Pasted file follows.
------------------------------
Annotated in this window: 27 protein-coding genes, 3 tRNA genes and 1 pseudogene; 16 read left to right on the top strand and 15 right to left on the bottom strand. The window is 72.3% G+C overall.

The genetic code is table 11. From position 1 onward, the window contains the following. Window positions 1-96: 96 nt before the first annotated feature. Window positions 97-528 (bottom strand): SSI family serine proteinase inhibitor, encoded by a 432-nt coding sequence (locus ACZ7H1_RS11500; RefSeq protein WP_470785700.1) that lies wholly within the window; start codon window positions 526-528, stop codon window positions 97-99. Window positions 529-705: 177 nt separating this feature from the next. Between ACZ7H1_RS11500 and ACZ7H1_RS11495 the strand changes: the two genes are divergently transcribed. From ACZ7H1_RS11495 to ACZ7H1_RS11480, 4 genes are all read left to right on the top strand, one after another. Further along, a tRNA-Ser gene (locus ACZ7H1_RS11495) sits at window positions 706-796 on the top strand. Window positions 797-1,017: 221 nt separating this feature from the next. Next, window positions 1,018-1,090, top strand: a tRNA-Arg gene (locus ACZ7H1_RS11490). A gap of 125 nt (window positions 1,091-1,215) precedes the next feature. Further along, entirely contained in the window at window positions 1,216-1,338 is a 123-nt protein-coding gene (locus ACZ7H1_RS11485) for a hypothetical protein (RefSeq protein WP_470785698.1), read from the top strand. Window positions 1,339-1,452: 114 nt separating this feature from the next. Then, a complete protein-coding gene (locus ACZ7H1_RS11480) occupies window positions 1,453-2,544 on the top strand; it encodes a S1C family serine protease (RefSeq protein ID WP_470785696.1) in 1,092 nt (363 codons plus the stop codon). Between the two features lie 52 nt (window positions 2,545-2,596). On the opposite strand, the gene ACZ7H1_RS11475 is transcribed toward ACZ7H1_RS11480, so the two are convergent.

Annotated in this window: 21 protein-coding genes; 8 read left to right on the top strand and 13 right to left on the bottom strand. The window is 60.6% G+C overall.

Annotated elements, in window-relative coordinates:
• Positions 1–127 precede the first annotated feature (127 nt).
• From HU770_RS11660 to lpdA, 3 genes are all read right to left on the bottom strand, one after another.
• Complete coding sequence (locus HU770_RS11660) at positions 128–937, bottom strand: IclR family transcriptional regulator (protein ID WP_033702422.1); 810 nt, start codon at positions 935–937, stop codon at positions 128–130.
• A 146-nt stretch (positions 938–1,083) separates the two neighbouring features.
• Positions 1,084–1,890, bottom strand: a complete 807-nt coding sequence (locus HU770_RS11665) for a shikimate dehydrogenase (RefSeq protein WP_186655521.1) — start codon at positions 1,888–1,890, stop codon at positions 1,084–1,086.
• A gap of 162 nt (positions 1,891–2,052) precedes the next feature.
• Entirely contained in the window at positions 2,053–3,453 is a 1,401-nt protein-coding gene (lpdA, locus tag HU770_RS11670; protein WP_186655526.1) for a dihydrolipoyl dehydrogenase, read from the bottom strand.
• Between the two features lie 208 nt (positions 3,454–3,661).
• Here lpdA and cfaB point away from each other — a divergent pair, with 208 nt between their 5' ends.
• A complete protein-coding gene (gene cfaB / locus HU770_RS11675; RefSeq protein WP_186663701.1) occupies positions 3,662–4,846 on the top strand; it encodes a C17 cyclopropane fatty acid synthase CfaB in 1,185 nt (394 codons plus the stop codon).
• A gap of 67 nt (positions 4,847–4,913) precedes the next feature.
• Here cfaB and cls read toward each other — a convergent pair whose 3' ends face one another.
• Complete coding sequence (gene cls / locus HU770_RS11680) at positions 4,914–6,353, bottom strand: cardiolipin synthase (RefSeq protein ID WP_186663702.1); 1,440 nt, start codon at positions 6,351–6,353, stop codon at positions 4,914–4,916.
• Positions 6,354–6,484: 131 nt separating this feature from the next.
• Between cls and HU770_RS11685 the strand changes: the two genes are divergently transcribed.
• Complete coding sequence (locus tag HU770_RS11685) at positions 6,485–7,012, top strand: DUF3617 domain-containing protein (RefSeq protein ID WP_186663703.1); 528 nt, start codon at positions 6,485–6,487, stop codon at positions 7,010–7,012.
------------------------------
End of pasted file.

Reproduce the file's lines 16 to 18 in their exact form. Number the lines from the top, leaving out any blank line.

• Here cfaB and cls read toward each other — a convergent pair whose 3' ends face one another.
• Complete coding sequence (gene cls / locus HU770_RS11680) at positions 4,914–6,353, bottom strand: cardiolipin synthase (RefSeq protein ID WP_186663702.1); 1,440 nt, start codon at positions 6,351–6,353, stop codon at positions 4,914–4,916.
• Positions 6,354–6,484: 131 nt separating this feature from the next.